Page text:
Archive for the ‘Nogorogoro and off Safari’ Category

Whats She Roaring at? (Nogorogoro)

Darren Writes 18.08.11 pics by Darren

Sunrise from the tent on our off road safari

I really couldn’t pass through Tanzania without seeing at least a couple of the big five and with the Serengeti virtually en route I was going to find it difficult to pass by without saying hello to a lion or two. Russ wasn’t too bothered about wildlife watching.. He prefers to see game on his plate but he was happy to come to Karatu, near Serengeti and wait a day or two and catch up on chillin’. 

Ahh... It's just a Hyene (Nogorogoro)

Of course things aren’t that easy. No motorbikes in the National parks! I would have to go ‘organised’ and that was something neither of us was very used to. We first arrived to Arusha which is the Capital of the north and though a few hours away from Serengeti, It’s the place to safari from! Straight to the tourist info office to discover it wasn’t going to be cheap.  I needed to share a vehicle with as many people as I could find. I did find a couple of polish girls but Serengeti wasn’t on their safari itinerary so after enjoying lunch with them, we continued to Karatu to try from there. From campsite to campsite we went but didn’t find luck. Eventually we set up our tents outside a bar and in that bar I met a South African who put me in touch with a company with whom I later joined and though not to the Serengeti, the Nogorogoro creator was soon to be proven to be something special. Nogorogoro is a large volcanic creator, steep and high walled and home to a dense ecosystem of African wild life! It was awesome with Lions, Buffalos, Leopolds, Hyenas and lots of herbivores all making appearances.

Wouldn't like to be between these two (Nogorogoro)

Just taking a stroll (Nogorogoro)

Nogorogoro, Serengeti or whichever park you go to, its great to see these wild animals but there’s something about it being organised that makes it just feel a bit tame and commercial! So we planned from there a bit of adventure and an off road route along the east of Serengeti and then east riding parallel to the Kenya border back to the main road linking Tanzania to Kenya. Didn’t have a clue what was ahead of us or what we would see or experience, but the not knowing bit, is the adventure.

Off roading it

Masai Herdsman (our off Road Safari)

140km in all and it all started on pretty rough track but it wasn’t long before I came skidding to a holt after seeing the heads of some Giraffes poking out of the bush. Camera in hand, into the bush I went and found a herd of a dozen of these strange ‘long necked deer’ (the Chinese translation apparently). Riding on, I almost lost control after my front tire blow out. The inner tube had moved around with ‘tire creep’ and ripped at the valve. Good job we carry spare tubes and after a quick fix, off we continued on our moto-safari. Herds of zebras grazed in the planes and impala bounced about as we passed. The odd Ostrich dotted the savannah and other antelope like Kudu graced us on our journey.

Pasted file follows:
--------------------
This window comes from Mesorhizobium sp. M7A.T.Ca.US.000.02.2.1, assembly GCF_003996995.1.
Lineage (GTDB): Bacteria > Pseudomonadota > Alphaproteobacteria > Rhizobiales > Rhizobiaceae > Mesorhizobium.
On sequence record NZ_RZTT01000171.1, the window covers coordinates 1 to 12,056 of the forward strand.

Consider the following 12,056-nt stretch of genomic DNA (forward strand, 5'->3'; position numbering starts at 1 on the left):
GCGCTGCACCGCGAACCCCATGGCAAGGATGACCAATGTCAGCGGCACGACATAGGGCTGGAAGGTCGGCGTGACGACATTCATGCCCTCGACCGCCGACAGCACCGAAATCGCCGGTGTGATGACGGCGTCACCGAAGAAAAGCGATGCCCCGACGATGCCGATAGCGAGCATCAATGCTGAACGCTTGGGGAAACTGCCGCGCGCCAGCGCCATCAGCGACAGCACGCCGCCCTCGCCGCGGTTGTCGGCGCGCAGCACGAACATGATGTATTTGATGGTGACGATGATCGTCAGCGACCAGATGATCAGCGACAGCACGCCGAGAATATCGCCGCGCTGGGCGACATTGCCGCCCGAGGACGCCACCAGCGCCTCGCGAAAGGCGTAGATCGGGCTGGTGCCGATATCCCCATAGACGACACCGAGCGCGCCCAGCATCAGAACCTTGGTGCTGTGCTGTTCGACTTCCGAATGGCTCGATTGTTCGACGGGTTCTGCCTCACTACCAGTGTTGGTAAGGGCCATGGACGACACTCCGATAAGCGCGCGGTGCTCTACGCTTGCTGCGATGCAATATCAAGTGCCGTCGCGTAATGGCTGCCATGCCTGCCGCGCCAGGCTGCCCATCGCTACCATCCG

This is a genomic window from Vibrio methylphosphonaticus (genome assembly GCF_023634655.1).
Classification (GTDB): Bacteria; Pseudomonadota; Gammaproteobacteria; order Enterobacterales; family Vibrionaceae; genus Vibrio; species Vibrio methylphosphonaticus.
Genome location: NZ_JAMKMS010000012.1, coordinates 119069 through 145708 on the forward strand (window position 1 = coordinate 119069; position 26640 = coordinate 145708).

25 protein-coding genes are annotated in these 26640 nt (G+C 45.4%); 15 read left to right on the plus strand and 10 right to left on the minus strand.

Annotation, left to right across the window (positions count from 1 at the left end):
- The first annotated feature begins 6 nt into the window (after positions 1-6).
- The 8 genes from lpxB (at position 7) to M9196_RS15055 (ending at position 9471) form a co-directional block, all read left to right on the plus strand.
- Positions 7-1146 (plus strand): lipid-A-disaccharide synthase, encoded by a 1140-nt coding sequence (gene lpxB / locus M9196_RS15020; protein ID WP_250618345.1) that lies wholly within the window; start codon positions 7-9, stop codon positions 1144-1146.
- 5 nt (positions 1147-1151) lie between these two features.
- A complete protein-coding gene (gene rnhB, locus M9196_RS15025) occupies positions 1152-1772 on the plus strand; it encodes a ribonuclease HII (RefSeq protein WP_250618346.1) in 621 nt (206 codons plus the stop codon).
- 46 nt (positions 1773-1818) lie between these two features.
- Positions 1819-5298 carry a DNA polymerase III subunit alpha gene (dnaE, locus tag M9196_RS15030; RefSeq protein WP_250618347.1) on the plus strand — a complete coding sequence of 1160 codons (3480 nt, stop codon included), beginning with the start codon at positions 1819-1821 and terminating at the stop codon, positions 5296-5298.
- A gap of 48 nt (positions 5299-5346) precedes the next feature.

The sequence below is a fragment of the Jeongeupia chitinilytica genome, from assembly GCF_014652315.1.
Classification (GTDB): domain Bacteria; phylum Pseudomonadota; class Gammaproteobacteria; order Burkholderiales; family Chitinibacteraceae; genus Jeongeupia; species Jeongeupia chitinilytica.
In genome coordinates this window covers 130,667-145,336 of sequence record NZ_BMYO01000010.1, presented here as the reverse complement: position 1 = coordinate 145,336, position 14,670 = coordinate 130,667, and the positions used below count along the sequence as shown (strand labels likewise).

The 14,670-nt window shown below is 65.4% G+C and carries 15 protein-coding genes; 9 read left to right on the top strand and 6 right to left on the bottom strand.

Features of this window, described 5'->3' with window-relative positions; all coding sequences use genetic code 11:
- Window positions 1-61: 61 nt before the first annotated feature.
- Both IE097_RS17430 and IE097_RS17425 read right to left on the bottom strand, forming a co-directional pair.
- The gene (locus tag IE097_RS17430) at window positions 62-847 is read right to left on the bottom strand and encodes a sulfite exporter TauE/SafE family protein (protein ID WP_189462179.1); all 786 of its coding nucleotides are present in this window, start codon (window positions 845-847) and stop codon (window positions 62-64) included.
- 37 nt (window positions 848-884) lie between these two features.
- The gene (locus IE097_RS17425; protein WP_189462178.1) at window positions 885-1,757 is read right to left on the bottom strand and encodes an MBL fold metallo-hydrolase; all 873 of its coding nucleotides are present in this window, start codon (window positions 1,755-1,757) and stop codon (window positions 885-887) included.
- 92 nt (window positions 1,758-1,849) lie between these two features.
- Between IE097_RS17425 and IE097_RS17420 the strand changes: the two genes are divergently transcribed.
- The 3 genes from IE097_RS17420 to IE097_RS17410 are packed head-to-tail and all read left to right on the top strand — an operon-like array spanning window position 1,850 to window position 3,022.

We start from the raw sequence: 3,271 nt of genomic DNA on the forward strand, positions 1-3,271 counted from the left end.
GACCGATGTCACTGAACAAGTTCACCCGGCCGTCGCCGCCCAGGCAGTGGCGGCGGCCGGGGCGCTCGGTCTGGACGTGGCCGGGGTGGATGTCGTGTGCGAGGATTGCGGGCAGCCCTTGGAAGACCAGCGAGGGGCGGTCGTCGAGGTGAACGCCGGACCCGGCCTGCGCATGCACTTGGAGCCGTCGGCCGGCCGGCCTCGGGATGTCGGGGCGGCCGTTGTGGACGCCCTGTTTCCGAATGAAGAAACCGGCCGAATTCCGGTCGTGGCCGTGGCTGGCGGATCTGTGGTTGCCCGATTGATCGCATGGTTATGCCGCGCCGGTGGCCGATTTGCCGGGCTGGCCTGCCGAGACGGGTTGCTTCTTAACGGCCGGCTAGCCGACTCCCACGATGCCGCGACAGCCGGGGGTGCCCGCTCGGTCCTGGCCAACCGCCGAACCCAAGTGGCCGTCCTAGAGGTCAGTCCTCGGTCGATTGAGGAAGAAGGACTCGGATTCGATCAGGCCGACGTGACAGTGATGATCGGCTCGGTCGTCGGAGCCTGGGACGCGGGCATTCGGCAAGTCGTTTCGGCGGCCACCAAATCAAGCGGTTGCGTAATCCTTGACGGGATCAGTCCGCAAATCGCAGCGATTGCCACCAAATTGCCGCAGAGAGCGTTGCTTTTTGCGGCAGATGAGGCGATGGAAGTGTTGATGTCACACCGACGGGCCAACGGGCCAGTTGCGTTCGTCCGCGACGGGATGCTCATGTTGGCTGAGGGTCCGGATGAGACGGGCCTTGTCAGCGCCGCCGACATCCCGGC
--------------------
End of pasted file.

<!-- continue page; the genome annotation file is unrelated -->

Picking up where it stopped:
Long necked Deer (off road Safari)

We worked hard for our safari as the terrain became more and more difficult, riding through dry river beds, tufty grass and sections of dust as fine as talc and as much as a foot deep, sometimes disguising volcanic rocks beneath.  The first section led to a lake where a handful of tourists in 4×4’s would venture, but as we travelled east and through the plains and into mountains, signs of tourism were left behind. We passed through a couple of Masai Villages and greeted the odd Masai, herding cattle. The Masai are an incredibly decorated people and good to see were maintaining a traditional life. They were, however, not unaware of the outside world by any means but were still amazed by our motorcycles.

The Masai Hitch-Hiker (Off Road Safari)

After a night camping and waking up to the noise of galloping Zebras past our tents and peering out to antelope and ostrich, it wasn’t long before reaching a rough track and being stopped by a Masai woman. At first I didn’t understand what she wanted but eventually it seemed like she wanted a lift. I unstrapped the bag that straddled the back of my seat and Russ lashed it on top of his. It became obvious she was new to bikes in the beginning as she tried to climb aboard my Dakar like it was a pile of boulders.  The track was pretty rough and I really don’t think I was riding fast but could feel the fear of woman through her strong grip that tightened to my jacket pinching my waist more and more as we rode on. I couldn’t help chuckling to myself with this bizarre situation of a Masai woman chatting away on the back of my bike. I’m sure she got off before her destination, though, and left thinking she had an odd experience too!

No respect for the dead (Vervet monkey sat on Bufalo skull, Nogorogoro)

By early afternoon we arrived to the road 15km south of the Kenya border and back to normality. Normality continued with the normal border crossing with its touts and immigration/customs bureaucracy. A few hours later of steady riding brought us to the traffic jams of Nairobi and a world away from our off road safari and unique experience. We are now at a camp called Jungle Junction in Kenya’s  Capital with our kit and bikes in need of a good clean and some TLC.

Veiw from the other side of the tent (Off road Safari)

From here we will go north but which way, we are still not sure. But it is good to be back on the road and adventuring again!

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